“As the science and economics behind the climate scare continue to collapse, these whining fat-cats should be made to repay every penny they have extracted from taxpayers.” . . .
The evolution of freshwater management under the RMA – Nicola de Wit:
The enactment of the Resource Management Act 1991 (RMA) combined around 70 pieces of legislation into one central environmental planning statute. The integration of a number of fragmented regimes was a significant step forward for environmental management in New Zealand. The RMA was also significant for its incorporation of the principle of sustainability; the purpose of the RMA is to promote the ‘sustainable management’ of natural and physical resources.
The RMA is consistently described as world-leading legislation – so why has freshwater quality been declining so rapidly in our lowland streams and rivers?
The Act contains two key protections for water. First, it allows people to take and use water for their reasonable domestic needs and to provide drinking water for animals, but it prevents people from using water for any other purpose, unless permitted by a regional plan or a resource consent. Secondly, it prevents any person from discharging a contaminant into water, or onto land where it is likely to enter water, unless allowed by a regional plan or resource consent. . .
Today is the most sacred day in the Christian calendar.
When I look back to my childhood I remember going to church with my family in the morning and hot cross buns for tea in the evening but nothing in between.
We probably spent the day reading, playing or visiting or being visited. We didn’t have television and there wasn’t much else to do with shops and any places of entertainment like movie theatres closed.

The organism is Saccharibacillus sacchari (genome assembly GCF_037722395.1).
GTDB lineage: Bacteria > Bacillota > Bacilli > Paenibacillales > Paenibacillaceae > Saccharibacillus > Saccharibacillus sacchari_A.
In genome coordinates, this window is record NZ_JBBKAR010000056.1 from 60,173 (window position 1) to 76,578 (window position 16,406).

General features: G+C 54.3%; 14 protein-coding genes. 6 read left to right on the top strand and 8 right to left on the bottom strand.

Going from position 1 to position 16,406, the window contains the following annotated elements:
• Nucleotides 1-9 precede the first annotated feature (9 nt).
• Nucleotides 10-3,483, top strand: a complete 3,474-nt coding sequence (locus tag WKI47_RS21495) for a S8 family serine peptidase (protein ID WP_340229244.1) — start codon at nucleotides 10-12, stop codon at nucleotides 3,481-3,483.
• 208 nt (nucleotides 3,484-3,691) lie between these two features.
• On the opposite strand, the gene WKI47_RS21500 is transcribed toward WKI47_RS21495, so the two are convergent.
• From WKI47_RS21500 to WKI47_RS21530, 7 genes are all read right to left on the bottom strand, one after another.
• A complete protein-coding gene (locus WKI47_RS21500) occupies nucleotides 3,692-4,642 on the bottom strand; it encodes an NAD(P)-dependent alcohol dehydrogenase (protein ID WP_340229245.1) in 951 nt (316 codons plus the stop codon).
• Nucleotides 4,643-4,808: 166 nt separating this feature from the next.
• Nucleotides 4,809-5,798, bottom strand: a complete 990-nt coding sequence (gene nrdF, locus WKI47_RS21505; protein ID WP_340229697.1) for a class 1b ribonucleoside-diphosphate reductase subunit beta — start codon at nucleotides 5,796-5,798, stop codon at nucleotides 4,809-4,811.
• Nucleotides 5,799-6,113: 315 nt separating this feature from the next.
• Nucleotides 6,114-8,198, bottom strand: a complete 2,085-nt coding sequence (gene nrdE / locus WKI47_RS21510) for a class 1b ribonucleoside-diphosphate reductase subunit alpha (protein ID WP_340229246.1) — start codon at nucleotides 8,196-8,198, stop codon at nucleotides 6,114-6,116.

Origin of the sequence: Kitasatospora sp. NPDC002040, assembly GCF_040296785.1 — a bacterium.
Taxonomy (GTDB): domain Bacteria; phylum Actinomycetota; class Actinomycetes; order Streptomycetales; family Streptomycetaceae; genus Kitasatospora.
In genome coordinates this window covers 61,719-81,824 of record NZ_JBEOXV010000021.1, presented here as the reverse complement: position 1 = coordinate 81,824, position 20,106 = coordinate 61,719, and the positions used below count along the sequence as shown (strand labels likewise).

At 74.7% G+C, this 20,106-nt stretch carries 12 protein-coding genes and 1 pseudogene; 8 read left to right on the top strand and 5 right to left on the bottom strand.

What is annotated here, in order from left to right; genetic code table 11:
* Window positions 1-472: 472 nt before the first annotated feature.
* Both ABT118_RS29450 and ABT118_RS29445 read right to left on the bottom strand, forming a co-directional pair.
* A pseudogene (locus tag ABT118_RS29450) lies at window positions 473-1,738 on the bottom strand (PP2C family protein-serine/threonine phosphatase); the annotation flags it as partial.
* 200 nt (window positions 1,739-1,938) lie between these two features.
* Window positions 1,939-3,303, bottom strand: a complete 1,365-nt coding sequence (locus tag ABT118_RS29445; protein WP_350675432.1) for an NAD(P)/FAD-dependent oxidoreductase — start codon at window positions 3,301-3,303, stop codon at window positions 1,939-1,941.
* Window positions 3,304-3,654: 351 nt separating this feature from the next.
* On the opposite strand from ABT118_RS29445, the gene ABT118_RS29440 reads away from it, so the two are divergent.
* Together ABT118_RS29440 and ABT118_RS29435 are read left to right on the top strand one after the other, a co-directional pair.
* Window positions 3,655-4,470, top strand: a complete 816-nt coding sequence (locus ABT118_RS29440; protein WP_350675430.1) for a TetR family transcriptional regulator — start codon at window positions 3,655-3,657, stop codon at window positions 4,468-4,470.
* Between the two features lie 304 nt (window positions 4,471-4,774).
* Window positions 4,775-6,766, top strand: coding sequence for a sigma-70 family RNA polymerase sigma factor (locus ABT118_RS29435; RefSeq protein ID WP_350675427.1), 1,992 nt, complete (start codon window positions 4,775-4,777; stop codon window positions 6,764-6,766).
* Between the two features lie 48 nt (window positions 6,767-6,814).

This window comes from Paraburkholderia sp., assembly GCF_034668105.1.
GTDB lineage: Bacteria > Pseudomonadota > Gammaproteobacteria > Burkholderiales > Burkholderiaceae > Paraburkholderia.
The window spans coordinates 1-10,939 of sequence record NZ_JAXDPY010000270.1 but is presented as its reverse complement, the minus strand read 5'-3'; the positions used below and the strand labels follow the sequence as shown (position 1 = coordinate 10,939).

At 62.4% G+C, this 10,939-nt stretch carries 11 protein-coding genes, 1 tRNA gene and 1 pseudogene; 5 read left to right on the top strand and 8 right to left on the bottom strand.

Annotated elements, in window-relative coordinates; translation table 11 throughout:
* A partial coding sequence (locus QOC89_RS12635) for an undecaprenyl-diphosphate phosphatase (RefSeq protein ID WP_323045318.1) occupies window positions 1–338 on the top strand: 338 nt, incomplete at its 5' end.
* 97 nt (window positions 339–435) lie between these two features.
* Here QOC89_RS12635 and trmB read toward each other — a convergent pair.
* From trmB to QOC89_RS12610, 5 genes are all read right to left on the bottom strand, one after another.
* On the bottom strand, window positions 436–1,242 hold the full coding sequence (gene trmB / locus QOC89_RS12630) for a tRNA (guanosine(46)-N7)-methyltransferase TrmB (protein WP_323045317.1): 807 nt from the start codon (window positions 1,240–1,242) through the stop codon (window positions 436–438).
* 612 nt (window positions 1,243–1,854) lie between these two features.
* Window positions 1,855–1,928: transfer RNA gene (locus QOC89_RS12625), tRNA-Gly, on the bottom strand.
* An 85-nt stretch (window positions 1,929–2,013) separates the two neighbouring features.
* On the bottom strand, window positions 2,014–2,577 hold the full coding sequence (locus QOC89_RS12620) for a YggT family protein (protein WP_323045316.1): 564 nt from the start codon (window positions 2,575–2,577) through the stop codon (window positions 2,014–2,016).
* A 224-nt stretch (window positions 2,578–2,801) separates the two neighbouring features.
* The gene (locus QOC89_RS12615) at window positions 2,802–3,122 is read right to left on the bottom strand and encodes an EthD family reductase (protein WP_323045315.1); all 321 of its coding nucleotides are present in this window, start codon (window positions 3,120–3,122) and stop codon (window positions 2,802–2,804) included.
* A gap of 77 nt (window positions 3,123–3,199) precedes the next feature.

These days Good Friday is just another holiday for many, although no doubt we’ll have the annual stupidity of Labour Department inspectors working to find retailers who shouldn’t be in some places although they could be in others.
As for hot cross buns, they’ve been in the shops since January.
I’ve maintained my one-woman protest against that by not buying any but am waiting for the dough for homemade ones to rise as I type.
They are for lunch with extended family which will be taking priority over blogging for the rest of the day.
1549 Salvador da Bahia, the first capital of Brazil, was founded.
1632 Treaty of Saint-Germain was signed, returning Quebec to French control after the English had seized it in 1629.
1638 Swedish colonists established the first settlement in Delaware, naming it New Sweden.
1790 John Tyler, 10th President of the United States, was born (d. 1862).
1792 King Gustav III of Sweden died after being shot in the back at a midnight masquerade ball 13 days earlier.
1799 New York passed a law aimed at gradually abolishing slavery in the state.
1799 Edward Smith-Stanley, 14th Earl of Derby, Prime Minister of the United Kingdom, was born (d. 1869).
1806 Construction was authorised of the Great National Pike, better known as the Cumberland Road, the first United States federal highway.
1809 King Gustav IV Adolf of Sweden abdicated after a coup d’état.
1831 Great Bosnian uprising: Bosniak rebel against Turkey.
1849 The United Kingdom annexed the Punjab.